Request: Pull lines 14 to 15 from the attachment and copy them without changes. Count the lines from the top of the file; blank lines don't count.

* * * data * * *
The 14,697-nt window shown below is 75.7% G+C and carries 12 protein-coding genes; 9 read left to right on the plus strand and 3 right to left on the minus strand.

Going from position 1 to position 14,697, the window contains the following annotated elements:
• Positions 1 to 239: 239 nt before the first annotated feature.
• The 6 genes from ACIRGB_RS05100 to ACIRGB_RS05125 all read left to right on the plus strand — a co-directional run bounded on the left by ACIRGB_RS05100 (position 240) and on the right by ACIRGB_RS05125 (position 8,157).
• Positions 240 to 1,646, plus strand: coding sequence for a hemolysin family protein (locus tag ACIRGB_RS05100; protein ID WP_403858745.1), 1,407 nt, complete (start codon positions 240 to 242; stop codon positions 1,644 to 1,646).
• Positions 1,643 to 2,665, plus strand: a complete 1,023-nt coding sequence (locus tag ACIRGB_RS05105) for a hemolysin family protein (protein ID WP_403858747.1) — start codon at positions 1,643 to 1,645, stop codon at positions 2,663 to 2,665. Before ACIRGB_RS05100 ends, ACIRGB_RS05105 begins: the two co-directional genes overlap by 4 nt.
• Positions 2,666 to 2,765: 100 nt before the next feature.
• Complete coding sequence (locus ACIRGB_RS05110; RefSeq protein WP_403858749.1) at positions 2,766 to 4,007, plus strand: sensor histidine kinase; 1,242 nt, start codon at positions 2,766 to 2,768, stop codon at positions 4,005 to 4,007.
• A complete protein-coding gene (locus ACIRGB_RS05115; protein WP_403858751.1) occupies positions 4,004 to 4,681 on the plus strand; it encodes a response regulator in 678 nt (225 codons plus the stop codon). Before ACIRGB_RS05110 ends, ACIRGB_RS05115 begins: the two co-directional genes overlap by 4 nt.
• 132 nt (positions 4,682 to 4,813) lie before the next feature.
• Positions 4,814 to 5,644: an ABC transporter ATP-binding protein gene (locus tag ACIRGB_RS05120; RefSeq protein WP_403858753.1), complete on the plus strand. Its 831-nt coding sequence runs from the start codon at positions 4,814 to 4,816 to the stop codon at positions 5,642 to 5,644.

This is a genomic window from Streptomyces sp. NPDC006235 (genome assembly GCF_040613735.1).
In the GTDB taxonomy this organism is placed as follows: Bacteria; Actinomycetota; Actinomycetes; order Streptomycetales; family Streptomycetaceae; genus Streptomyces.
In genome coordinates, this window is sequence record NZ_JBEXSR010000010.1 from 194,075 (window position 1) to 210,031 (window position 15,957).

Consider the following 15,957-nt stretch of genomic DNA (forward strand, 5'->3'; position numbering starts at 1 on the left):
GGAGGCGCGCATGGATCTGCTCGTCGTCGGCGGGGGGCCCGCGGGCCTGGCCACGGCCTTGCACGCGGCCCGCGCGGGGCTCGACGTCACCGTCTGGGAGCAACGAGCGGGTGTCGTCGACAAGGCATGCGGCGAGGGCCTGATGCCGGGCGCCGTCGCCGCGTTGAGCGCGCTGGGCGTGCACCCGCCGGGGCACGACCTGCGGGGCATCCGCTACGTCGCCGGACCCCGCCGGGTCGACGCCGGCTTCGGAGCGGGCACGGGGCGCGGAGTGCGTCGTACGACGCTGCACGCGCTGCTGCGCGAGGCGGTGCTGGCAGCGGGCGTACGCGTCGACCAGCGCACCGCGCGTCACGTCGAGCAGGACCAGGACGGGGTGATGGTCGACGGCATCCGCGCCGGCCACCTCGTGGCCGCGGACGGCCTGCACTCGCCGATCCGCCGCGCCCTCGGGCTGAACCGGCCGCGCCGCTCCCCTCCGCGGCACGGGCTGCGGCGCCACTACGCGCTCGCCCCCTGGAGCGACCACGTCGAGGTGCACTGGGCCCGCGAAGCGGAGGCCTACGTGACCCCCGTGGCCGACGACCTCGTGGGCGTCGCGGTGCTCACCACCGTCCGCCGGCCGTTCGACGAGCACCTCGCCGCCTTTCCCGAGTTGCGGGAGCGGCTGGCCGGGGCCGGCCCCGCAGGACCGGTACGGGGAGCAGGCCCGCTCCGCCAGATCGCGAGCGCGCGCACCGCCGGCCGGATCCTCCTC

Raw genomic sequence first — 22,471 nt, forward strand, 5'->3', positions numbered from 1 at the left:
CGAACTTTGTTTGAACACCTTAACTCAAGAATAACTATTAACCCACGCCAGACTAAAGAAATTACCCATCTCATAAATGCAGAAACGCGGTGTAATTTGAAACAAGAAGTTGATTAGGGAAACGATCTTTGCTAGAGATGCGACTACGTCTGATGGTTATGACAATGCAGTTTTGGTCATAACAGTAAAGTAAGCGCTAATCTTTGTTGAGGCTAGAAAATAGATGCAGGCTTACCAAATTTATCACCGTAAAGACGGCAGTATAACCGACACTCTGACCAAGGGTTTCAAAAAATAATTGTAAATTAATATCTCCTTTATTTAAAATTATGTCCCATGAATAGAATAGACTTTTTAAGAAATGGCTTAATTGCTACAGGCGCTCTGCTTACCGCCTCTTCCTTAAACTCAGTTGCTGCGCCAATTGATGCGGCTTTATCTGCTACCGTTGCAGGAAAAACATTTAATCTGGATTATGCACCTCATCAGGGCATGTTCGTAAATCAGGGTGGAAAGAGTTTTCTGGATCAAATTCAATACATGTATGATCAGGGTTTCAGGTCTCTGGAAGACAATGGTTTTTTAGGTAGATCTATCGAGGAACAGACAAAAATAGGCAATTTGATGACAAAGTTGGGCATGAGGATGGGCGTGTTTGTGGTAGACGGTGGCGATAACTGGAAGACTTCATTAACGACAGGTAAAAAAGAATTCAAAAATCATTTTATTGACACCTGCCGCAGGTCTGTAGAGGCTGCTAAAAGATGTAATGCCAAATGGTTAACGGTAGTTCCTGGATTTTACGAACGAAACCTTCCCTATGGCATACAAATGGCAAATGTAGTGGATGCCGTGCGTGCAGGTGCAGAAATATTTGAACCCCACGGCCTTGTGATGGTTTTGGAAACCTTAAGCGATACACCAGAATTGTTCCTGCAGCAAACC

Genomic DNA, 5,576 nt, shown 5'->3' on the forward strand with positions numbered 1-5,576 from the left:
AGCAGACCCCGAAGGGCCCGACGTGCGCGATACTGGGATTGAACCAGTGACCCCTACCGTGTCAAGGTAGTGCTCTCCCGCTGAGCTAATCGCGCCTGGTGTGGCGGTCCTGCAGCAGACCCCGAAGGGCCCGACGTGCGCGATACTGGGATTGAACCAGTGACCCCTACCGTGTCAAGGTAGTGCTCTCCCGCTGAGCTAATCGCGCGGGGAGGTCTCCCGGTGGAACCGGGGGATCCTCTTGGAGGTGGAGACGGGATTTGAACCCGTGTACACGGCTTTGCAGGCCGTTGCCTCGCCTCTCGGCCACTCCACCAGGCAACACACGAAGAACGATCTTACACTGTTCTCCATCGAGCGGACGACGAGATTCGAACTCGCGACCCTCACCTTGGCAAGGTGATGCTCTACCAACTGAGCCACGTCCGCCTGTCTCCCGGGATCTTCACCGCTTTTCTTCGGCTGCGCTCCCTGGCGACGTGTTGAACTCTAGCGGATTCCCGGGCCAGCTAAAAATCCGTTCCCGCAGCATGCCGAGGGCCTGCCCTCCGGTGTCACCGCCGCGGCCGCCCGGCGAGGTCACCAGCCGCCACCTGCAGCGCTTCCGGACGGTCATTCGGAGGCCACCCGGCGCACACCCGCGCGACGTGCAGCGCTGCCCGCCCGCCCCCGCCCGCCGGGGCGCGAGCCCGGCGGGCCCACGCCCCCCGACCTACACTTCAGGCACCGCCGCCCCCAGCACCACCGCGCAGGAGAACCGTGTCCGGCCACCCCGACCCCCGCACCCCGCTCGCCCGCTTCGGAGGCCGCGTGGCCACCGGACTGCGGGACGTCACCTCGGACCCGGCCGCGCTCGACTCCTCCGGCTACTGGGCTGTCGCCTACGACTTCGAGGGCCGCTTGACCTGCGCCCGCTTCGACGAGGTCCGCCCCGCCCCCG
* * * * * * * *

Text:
In genome coordinates, this window is sequence record NZ_JBEXSR010000010.1 from 194,075 (window position 1) to 210,031 (window position 15,957).

Consider the following 15,957-nt stretch of genomic DNA (forward strand, 5'->3'; position numbering starts at 1 on the left):